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“All of time / Is right here / Is right now” 🌈

Current listening: “Mystic Familiar” by Dan Deacon

I listen to music while working but usually it’s something like Max Richter or Jon Hopkins, something without lyrics. I just can’t do lyrics and work on logic or systems, my brain gets mixed up.

This album is different, no problem working to it. And it’s so damn joyous, it’s the electro-pop mantra I need right now. See also the video for the first song from the album, “Become a Mountain”. And if you use Spotify, try setting up a Dan Deacon artist radio. Highly recommend it.

“Mystic Familiar” was released at the very end of January 2020, so at least one beautiful thing resulted from this unfathomably dark year. And my cousin getting engaged, and our dear friends telling us they’re having a baby. Continue connecting the dots between the good, feel lighter already.

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“We have no art. We do everything as well as we can.”

“watermelon” by Sister Corita

We watched “Power Up: The Work of Sister Corita” this morning. The talk was given by graphic designer Barbara Glauber (see Heavy Meta and Yale School of Art) at The Cooper Union in November 2018.

It is a superb talk, and I’m beyond pleased that we were able to find and purchase a secondhand copy of the out-of-print book Someday is Now: The Art of Corita Kent online.

We have no art. We do everything as well as we can.

“daisy” by Sister Corita

Sister Corita was a nun, artist, and educator that worked in LA in the 50s-60s and in Boston later in life. See the ten Immaculate Heart College Art Department Rules.

Corita Kent used appropriation without irony or cynicism. She identified, combined, and repurposed the hopeful in the everyday. She was a prolific giver that shared seemingly without expectation of return. She used optimism as activism.

Ignore the persuaders

“r rosey runners” by Sister Corita

It is interesting that her appropriation of advertising copy seemed to wane later in life. Maybe advertising began to feel less optimistic to her, instead more sinister and insidious.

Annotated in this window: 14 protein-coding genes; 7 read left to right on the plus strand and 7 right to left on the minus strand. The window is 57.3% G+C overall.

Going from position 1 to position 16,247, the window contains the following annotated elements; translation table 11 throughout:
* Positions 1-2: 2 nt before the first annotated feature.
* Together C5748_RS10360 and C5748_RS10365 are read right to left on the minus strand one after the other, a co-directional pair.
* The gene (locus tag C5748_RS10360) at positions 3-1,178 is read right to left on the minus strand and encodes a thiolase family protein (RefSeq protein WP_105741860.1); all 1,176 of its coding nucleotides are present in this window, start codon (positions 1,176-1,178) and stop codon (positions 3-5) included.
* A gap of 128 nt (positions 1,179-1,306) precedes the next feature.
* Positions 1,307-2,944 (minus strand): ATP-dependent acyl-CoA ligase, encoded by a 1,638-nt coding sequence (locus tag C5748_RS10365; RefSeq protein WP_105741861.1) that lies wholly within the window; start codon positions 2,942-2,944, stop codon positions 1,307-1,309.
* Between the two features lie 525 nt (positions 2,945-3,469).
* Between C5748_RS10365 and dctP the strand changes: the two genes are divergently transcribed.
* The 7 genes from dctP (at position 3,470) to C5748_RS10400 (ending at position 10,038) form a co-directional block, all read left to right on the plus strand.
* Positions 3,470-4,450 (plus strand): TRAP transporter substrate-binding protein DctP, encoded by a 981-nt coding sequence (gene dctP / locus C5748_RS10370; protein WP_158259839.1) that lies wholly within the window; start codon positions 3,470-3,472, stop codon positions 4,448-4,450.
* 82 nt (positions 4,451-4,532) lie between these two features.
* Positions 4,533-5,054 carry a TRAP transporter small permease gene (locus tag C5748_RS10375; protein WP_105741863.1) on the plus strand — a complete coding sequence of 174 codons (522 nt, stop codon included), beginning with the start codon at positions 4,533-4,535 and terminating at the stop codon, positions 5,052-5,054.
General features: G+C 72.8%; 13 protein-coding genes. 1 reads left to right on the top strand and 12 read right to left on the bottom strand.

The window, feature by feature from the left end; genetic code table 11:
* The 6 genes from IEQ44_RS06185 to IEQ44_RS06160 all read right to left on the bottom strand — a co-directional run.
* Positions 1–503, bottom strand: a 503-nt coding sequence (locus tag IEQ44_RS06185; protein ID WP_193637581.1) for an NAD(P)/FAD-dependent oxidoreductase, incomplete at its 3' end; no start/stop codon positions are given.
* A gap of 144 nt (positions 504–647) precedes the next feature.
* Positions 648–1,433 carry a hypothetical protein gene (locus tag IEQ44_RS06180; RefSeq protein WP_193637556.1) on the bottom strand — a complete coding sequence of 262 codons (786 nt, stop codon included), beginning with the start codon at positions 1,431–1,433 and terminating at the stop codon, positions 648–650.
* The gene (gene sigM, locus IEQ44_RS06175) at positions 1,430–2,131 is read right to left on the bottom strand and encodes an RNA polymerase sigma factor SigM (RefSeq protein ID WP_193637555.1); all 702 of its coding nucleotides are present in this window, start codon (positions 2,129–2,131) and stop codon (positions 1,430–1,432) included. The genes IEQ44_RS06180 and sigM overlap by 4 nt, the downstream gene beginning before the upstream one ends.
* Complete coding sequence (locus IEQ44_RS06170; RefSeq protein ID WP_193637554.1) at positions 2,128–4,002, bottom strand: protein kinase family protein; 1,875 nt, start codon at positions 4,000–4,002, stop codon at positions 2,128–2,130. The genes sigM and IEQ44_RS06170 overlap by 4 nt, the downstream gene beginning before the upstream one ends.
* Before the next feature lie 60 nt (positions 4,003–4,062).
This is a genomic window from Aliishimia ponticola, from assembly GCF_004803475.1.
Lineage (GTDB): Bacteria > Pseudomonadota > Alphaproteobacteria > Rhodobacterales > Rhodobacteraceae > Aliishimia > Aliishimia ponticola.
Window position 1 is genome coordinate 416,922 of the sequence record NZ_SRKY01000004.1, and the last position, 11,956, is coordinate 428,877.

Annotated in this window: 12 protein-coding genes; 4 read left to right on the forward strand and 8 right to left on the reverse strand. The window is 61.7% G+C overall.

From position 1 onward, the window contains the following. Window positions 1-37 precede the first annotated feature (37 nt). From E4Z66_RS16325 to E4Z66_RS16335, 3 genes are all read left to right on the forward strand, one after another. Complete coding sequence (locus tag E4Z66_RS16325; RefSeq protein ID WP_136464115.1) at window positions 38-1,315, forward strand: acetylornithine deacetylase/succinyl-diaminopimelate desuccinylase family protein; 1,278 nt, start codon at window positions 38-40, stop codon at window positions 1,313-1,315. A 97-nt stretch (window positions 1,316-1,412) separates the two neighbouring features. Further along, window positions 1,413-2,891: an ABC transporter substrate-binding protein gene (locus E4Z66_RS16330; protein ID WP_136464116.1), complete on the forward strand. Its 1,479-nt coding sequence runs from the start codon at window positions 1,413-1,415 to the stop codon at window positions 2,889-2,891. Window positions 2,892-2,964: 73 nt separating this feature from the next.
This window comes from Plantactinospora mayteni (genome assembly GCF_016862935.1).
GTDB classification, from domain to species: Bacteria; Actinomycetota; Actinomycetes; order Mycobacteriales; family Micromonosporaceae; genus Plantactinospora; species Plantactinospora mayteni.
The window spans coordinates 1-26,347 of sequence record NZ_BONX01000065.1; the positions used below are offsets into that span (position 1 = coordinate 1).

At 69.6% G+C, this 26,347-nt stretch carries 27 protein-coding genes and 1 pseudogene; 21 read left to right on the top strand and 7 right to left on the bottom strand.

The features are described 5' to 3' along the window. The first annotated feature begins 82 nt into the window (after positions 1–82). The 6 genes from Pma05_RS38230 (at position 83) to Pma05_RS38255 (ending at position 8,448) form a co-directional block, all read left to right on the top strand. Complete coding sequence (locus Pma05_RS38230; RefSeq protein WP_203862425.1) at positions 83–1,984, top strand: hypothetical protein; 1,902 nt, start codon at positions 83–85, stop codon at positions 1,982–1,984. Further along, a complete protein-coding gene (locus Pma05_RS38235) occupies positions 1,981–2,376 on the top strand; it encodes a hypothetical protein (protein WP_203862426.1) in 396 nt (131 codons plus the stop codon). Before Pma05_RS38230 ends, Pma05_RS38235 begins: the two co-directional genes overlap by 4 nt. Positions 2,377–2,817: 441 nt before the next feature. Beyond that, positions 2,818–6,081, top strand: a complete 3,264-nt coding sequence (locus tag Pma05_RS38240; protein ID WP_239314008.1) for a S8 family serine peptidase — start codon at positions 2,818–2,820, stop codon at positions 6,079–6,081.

I wonder at how difficult it must have been to leave the order. Not just because it meant a return to the secular after a lifetime of regulation and restrictions, but also because it meant that she had to leave the resources of the art school, the playground she had so carefully cultivated. Her later work is still incredible, but it seems more weary and a little more laboured. “Bogged down” is one way of describing it. Her prints from the 70s almost veer in to motivational poster territory.

Salute your source

How to create or maintain the playground required for work with her sort of radical optimism? A major element is the physical space, both small (the room / studio) and large (the community / city). It is also the mental space.

Both of these spaces come at a premium now, though. I struggle to get enough of either.

It feels like there may be some sort of third space offered by working with the web, but I haven’t figured this out yet. When I try to work digitally, I get bogged down. How to experiment with the web in a way that is as gestural and intuitive as a line drawing?


  1. watermelon, serigraph, Sister Corita Kent (1965) 
  2. daisy, serigraph, Sister Corita Kent (1966) 
  3. r rosey runners, serigraph, Sister Corita Kent (1968) 

The images here are from the Corita Art Center website. See their online Collection for high-quality images and more details about her work, including transcriptions of the text within her prints.

They are currently seeking donations to acquire these pieces. Donate to the Corita Art Center here.

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“That cloud, that cloud / It looks like Ireland / C’mon and blow it a kiss now / But quick! / ‘Cause it’s changing in the big sky”

Yesterday was a Good Day ⚡️ Made a jumbled playlist with summer, optimism, a dash of rebellion, a little relaxation, and being ok with not being ok. Tracks as of 28.05.18:

  1. This Must Be The Place (Naive Melody) – Talking Heads
  2. I Love Hot Nights – Jonathan Richman & The Modern Lovers
  3. Silver Lining – Rilo Kiley
  4. I’m A Lady – Santigold ft. Troubled Andrew
  5. Acid Raindrops – People Under The Stairs
  6. Blue Sky – The Allman Brothers Band
  7. Failure – Kings of Convenience
  8. Fade Into You – Mazzy Star
  9. Lady Pilot – Neko Case
  10. For the Dishwasher – Grandaddy
  11. Lola – The Kinks
  12. I Love You All – The Soronprfbs ft. Micheal Fassbender
  13. Good Vibrations – The Beach Boys
  14. Doo Wop (That Thing) – Ms. Lauryn Hill
  15. Mushaboom – Feist
  16. Circle – Shugo Tokumaru
  17. Your Arms Around Me – Jens Lekman
  18. The Big Sky – Kate Bush

EDIT 28.05.2018 at 14:37:
After making this playlist, SB suggested “The Morning of Our Lives” by Jonathan Richman & The Modern Lovers which does indeed fit the brief perfectly. Searched for the song on Spotify and came across this playlist, which IMO is superior! And it’s longer, so 👍